Thursday, October 16, 2014

Best of the best at University of Oregon J-School

I learned the basics of my craft while attending the School of Journalism at the University of Oregon. Yeah, I learned a lot of other things at UO, but these two professors gave me the foundation for a career. Their lessons didn't seem comfortable at the time, but I look back and appreciate their work. Sometimes you need a tough push to move forward.

1. Dean Rea. I could write about Dean's Reporting I class and his famous "truth is a dime disappearing into the distance" speech, but every J-School grad knows that wasn't his acid test. That test was Law of the Press. I had upperclassmen tell me that you had to bring your A game to class, and even then there would be unexpected challenges. Turns out they were right.

Law of the Press centered on the important legal precedents of the day regarding major factors in journalism such as impact of the First Amendment, libel, pornography, rights of privacy, etc. It took me only a couple of classes to realize I loved the subject matter. I enjoyed diving into case law and learning about the foundational court decisions. Of course, Dean made sure to spice up the lessons. Classes dealing with pornography included photographs that cut close to legal boundaries. Lessons about the reporter's ability to adequate report events included a staged event in which Dean was shot by a student who "had a grudge" against him. Dean collapsed on the stage, and the "shooter" ran out of the room. We had to jot down facts about what we saw once Dean picked himself up off the floor.

The toughness of the subject matter didn't fit Dean's standard demeanor. He was soft-spoken and had a gentle personality. He seemed like a friendly uncle from Iowa. He was, however, a stickler for knowing the body of knowledge we were supposed to master. The method by which we were to show our mastery was the final exam, which carried almost all the weight toward a final grade. The test was held early on a Monday morning, and I tossed out my regular schedule in order to get ready for the final. Friday at 4 at Duffy's? No way. Going out with friends for a night of cards? Nope. Call up a female friend for a date? Not on this weekend. I ate breakfast with Mass Communication Law: Cases and Comment as my companion. My conversations centered on New York Times Co. vs. Sullivan and Time, Inc. vs. Hill, which meant that not many people wanted to talk to me. I was focused on nothing but Law in the Press. Studying for my other finals would wait.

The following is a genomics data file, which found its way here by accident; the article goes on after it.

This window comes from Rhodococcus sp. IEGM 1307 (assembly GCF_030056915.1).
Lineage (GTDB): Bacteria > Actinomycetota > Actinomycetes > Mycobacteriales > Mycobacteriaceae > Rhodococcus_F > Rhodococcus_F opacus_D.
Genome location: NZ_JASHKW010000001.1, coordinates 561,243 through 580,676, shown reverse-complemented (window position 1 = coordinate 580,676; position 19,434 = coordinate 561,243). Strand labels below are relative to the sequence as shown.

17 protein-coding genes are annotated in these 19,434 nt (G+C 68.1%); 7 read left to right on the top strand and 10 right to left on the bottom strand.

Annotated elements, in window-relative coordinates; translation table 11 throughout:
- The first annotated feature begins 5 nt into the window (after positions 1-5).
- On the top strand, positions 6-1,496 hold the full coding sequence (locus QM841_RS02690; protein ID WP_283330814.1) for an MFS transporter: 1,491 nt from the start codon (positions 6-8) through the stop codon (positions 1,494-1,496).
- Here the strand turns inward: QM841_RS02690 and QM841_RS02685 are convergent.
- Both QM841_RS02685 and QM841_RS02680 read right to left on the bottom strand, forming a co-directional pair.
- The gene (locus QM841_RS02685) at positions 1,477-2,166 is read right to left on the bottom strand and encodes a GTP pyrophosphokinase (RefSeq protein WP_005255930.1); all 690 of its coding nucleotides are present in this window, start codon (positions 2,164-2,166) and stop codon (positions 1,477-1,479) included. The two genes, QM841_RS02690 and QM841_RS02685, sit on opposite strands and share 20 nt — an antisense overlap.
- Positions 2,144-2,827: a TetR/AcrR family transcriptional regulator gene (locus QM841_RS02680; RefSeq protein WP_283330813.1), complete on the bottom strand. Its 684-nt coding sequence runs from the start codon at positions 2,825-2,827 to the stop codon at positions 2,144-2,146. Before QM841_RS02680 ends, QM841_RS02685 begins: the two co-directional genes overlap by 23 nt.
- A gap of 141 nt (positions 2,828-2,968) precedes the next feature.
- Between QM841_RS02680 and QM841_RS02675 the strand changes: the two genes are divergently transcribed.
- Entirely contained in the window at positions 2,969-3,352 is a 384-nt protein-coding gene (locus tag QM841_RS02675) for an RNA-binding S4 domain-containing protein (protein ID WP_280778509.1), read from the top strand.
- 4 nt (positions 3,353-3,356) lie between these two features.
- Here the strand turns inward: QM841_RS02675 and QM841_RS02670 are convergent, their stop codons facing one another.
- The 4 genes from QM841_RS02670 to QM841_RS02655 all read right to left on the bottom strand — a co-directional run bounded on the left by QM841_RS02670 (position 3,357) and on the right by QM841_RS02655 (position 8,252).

The final was as brutal as advertised. True-and-false questions were hardly present. There were numerous long essay questions in which we were presented with a situation and asked to select a particular court case and justify our reasons for that selection. I tapped my brain, which was like opening the spillway on a dam. I wrote feverishly. I rolled out my arguments, and I listed my reasons. I walked out of the classroom feeling good about my performance.

Grades were posted a few days later, and I rushed to Allen Hall to see my results. I missed an A by three points!!! Three points!!! I went to Dean's office and pleaded with him for leniency, and I asked whether there was any way I could earn the necessary points. There wasn't. He said journalism meant performing at your best at a particular moment, and I had fallen short of A-quality work. I walked out of his office as a crestfallen young man.

I had chances to talk with Dean several years later when both of us worked as copy editors at the Register-Guard in Eugene. I brought up the matter of the grade I received. "Three points?" he said. "I should have given you those."

Thanks, Dean.

2. Ken Metzler. He was the practitioner of tough love. No professor or teaching assistant ever attacked my ego as often or with as much strength as Metzler. (Notice I call one professor Dean and the other by his last name. That tells you something about their personalities and how they impacted a young journalism student.) If Rea's acid test was Law of the Press, Metzler's was Reporting II.